Aguri Suzuki (Footwork) and Paul Belmondo (March) also failed to make the cut. The quartet were at least spared having to pre-qualify as the two cars entered by Andrea Moda failed to arrive at the track in time.

Race

The race was not a classic: Williams started one-two, ran in that order for all of the 69 laps, and finished that way.

The question of tyre strategy was non-existent. Pirelli had pulled out of F1 the year before, leaving Goodyear as the sole tyre supplier.

Goodyear therefore supplied a conservative compound that was easily durable enough to last the whole race. As in South Africa, none of the points-scorers needed to make a pit stop.

Despite his scare in practice – in which he’d initially feared he’d broken his legs – Senna bounced back at the start. A rapid getaway propelled him past the Benettons into third place. But he completed just a dozen laps before a transmission fault on his MP4-6B ended his race.

If McLaren’s start to the season was disappointing, Ferrari’s was an unmitigated disaster. Jean Alesi and Ivan Capelli were in all kinds of trouble with the F92A.

Alesi managed to get his car into the lower reaches of the points before being demoted by the Tyrrell of Andrea de Cesaris. But his Ferrari was losing oil, and on lap 32 his V12 succumbed to the inevitable. Capelli was long gone, having tangled with Karl Wendlinger on the first lap.

Senna’s demise promoted Schumacher to third. The first significant battle for position was the contest between Brundle and Gerhard Berger for fourth place.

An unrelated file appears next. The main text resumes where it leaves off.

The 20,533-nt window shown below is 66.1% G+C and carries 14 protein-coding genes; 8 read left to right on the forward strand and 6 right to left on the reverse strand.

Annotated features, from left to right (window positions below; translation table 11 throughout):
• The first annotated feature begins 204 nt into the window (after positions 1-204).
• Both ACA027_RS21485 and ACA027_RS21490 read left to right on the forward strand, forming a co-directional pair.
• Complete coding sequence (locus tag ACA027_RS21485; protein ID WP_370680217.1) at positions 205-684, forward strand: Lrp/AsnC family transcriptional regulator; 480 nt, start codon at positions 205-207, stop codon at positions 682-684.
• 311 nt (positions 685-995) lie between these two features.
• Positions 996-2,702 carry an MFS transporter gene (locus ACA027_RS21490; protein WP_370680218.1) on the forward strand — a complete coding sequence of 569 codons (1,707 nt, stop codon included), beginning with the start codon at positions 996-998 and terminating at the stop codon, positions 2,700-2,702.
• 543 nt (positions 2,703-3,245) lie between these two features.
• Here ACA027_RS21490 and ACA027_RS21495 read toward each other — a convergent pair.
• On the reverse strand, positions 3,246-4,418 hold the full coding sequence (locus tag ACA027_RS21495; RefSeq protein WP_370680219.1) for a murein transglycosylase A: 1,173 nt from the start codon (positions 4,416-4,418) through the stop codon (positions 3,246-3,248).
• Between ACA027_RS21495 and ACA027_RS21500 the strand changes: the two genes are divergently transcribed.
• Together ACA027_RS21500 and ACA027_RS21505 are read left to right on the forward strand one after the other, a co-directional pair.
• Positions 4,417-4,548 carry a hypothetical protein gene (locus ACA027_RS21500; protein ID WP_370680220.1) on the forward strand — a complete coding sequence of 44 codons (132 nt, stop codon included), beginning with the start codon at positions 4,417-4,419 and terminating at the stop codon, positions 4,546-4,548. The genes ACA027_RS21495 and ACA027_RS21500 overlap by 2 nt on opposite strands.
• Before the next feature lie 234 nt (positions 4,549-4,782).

Brundle resisted the McLaren driver’s attacks for several laps before Berger finally got through at the end of the long main straight. On lap 48, Brundle became the 13th and last retirement of the race when his Ford-Cosworth HB engine seized.

The Autodromo Hermanos Rodriguez had seen many great races in its history. Twelve months earlier the Williams team mates had scrapped furiously for the lead, Patrese coming out on top.

But this time there was no contest. De Cesaris and Mika Hakkinen filled the remaining points places, the latter struggling with oil on his visor following his pursuit of Alesi.

Behind the dominant Williams duo, Schumacher crossed the line to take his first of 154 podium finishes to date. Twenty years on, he is now looking for his first post-comeback rostrum finish.

And Mexico could soon make a comeback of its own. The arrival of Sergio Perez last year has boosted the popularity of F1 in the country, and a Mexican Grand Prix revival could be on the cards.

1992 Mexican Grand Prix result

Pos # Driver Car Laps Gap Difference Reason
1 5 Nigel Mansell Williams-Renault 69
2 6 Riccardo Patrese Williams-Renault 69 12.971 12.971
3 19 Michael Schumacher Benetton-Ford 69 21.429 8.458
4 2 Gerhard Berger McLaren-Honda 69 33.347 11.918
5 4 Andrea de Cesaris Tyrrell-Ilmor 68 1 Lap
6 11 Mika Hakkinen Lotus-Ford 68 1 Lap
7 12 Johnny Herbert Lotus-Ford 68 1 Lap
8 21 JJ Lehto Dallara-Ferrari 68 1 Lap
9 26 Erik Comas Ligier-Renault 67 2 Laps
10 25 Thierry Boutsen Ligier-Renault 67 2 Laps
11 29 Bertrand Gachot Venturi-Lamborghini 66 3 Laps
12 30 Ukyo Katayama Venturi-Lamborghini 66 3 Laps
13 9 Michele Alboreto Footwork-Mugen-Honda 65 4 Laps
Not classified
20 Martin Brundle Benetton-Ford 47 Engine
15 Gabriele Tarquini Fondmetal-Ford 45 Clutch
14 Andrea Chiesa Fondmetal-Ford 37 Spun off
22 Pierluigi Martini Dallara-Ferrari 36 Handling
27 Jean Alesi Ferrari 31 Engine
24 Gianni Morbidelli Minardi-Lamborghini 29 Spun off
32 Stefano Modena Jordan-Yamaha 17 Gearbox
3 Olivier Grouillard Tyrrell-Ilmor 12 Engine
1 Ayrton Senna McLaren-Honda 11 Transmission
23 Christian Fittipaldi Minardi-Lamborghini 2 Spun off
33 Mauricio Gugelmin Jordan-Yamaha 0 Engine
16 Karl Wendlinger March-Ilmor 0 Collision
28 Ivan Capelli Ferrari 0 Collision

Were you at the 1992 Mexican Grand Prix? Do you remember this race? Have your say in the comments.

Image © Williams/LAT